What makes things interesting is, at f/5.6 and down, the Sonnar gets as sharp as the Planar.
Originally Posted by brian steinberger
As I see it, when I need extreme sharpness, it's usually for landscapes and architecture (still subjects generally). In these occasions I would stop down around f/8 anyway, so there's no discernible difference between the Sonnar and Planar.
When I shoot close to wide open, it's because a) either I shoot in available light (Sonnar wins here), b) or I want subject isolation, which means bokeh character is (probably) more important than sharpness (not to mention that in most cases, it's for portraits that I need subject isolation, so a less sharp/contrasty lens is preferable anyway).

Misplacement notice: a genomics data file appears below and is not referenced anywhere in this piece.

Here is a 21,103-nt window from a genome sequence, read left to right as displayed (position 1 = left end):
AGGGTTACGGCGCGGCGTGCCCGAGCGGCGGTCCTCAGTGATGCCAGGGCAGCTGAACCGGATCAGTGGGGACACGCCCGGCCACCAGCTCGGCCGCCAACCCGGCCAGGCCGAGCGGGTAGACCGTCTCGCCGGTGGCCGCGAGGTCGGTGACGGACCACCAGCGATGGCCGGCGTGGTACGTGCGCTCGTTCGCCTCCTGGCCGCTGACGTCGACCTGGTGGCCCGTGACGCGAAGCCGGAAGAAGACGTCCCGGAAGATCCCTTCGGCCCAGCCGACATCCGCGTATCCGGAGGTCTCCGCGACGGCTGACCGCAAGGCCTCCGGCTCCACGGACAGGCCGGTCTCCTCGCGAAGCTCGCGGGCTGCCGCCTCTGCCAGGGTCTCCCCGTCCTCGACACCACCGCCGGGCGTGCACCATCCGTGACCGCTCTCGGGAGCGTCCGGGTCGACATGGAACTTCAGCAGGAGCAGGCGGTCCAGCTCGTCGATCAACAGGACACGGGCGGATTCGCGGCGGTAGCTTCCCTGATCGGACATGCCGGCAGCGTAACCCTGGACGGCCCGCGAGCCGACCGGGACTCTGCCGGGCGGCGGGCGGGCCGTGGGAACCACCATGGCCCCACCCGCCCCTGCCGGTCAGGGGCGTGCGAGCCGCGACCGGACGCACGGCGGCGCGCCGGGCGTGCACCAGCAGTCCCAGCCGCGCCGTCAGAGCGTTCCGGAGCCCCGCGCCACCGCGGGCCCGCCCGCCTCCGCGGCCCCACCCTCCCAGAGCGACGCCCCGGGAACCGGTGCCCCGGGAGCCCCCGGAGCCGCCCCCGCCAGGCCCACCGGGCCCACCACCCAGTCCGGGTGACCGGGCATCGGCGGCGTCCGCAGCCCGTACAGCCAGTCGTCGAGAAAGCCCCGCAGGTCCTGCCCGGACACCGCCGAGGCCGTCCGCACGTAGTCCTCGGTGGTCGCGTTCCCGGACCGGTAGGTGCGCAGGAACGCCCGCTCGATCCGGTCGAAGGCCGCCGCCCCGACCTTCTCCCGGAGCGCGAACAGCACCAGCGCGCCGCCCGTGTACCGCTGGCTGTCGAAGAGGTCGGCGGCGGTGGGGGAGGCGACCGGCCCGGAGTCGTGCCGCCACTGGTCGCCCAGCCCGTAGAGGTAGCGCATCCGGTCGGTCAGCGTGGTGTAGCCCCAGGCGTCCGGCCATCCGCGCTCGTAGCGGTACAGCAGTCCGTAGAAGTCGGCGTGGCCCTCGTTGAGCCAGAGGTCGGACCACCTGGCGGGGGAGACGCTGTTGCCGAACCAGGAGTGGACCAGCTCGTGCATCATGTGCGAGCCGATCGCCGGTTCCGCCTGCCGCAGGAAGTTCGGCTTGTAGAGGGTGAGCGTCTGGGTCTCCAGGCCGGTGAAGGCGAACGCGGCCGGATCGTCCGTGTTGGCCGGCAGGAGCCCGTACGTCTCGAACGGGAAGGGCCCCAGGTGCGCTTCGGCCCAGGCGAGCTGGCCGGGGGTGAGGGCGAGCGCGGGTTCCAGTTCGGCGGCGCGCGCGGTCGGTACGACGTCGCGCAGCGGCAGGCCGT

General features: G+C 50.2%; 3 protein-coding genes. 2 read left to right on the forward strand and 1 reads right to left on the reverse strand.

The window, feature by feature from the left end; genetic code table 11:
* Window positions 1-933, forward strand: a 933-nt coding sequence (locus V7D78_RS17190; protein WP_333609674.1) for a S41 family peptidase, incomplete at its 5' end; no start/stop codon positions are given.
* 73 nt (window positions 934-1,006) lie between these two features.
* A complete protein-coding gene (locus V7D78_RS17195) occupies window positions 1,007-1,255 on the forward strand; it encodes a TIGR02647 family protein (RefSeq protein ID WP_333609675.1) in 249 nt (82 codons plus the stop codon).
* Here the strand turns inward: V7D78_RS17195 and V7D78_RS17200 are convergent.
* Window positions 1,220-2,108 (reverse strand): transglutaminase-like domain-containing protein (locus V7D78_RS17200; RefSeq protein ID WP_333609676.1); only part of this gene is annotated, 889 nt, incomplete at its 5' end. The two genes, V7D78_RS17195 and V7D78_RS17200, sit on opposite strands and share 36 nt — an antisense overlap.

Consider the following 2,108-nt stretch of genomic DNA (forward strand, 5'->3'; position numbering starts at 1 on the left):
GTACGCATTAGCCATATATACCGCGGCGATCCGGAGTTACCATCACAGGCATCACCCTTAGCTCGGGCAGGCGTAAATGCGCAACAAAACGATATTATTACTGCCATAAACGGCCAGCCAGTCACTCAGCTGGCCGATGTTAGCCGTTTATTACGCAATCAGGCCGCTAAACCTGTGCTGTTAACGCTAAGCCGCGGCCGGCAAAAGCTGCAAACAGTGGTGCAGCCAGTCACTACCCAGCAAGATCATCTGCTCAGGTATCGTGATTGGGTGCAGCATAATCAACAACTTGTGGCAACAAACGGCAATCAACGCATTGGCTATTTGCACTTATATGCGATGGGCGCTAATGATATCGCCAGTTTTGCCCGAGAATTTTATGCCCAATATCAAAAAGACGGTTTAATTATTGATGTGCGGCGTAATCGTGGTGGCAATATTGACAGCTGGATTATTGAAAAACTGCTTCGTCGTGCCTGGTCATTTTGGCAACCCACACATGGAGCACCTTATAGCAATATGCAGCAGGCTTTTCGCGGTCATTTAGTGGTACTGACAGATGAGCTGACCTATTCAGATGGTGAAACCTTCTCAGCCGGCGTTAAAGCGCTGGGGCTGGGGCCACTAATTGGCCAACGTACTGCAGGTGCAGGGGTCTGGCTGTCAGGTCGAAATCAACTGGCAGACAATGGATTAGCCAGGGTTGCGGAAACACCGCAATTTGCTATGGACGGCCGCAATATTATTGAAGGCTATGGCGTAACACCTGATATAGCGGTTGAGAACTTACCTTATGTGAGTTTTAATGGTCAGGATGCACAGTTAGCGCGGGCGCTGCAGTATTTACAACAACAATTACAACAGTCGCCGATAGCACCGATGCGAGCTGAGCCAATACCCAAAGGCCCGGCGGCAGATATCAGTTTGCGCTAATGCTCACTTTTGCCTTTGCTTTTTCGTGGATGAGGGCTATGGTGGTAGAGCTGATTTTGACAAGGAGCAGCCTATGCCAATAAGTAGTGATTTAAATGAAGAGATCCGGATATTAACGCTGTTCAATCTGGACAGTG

For me, the Sonnar is a very interesting lens, that behaves as 2 different lenses: razor sharp stopped down, and pleasingly smooth with nice bokeh wide open.
And for my shooting style, that's just the kind of behaviour that I want/suits my subjects, when shooting at these apertures.
So what's the point of the Planar you might ask. Well, it's smaller, cheaper and sharper wide open.
But if i had to choose only one lens, that would probably be the Sonnar.